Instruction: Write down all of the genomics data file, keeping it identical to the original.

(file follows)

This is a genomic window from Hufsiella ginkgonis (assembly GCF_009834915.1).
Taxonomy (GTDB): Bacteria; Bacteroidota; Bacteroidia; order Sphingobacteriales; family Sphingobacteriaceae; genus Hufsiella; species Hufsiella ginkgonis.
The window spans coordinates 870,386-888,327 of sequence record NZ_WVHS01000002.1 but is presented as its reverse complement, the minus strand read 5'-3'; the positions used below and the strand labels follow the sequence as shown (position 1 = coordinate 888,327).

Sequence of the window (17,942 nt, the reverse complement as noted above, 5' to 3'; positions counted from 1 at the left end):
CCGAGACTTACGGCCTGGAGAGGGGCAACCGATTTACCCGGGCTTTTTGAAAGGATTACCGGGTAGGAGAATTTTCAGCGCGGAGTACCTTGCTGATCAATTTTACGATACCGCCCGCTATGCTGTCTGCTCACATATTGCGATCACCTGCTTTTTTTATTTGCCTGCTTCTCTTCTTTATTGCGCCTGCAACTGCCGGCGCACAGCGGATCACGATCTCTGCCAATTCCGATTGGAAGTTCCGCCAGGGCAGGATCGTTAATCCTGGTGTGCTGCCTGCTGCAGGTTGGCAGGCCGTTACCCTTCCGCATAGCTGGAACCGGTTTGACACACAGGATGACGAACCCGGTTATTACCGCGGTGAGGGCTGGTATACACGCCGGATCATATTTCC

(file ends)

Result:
This is a genomic window from Hufsiella ginkgonis (assembly GCF_009834915.1).
Taxonomy (GTDB): Bacteria; Bacteroidota; Bacteroidia; order Sphingobacteriales; family Sphingobacteriaceae; genus Hufsiella; species Hufsiella ginkgonis.
The window spans coordinates 870,386-888,327 of sequence record NZ_WVHS01000002.1 but is presented as its reverse complement, the minus strand read 5'-3'; the positions used below and the strand labels follow the sequence as shown (position 1 = coordinate 888,327).

Sequence of the window (17,942 nt, the reverse complement as noted above, 5' to 3'; positions counted from 1 at the left end):
CCGAGACTTACGGCCTGGAGAGGGGCAACCGATTTACCCGGGCTTTTTGAAAGGATTACCGGGTAGGAGAATTTTCAGCGCGGAGTACCTTGCTGATCAATTTTACGATACCGCCCGCTATGCTGTCTGCTCACATATTGCGATCACCTGCTTTTTTTATTTGCCTGCTTCTCTTCTTTATTGCGCCTGCAACTGCCGGCGCACAGCGGATCACGATCTCTGCCAATTCCGATTGGAAGTTCCGCCAGGGCAGGATCGTTAATCCTGGTGTGCTGCCTGCTGCAGGTTGGCAGGCCGTTACCCTTCCGCATAGCTGGAACCGGTTTGACACACAGGATGACGAACCCGGTTATTACCGCGGTGAGGGCTGGTATACACGCCGGATCATATTTCC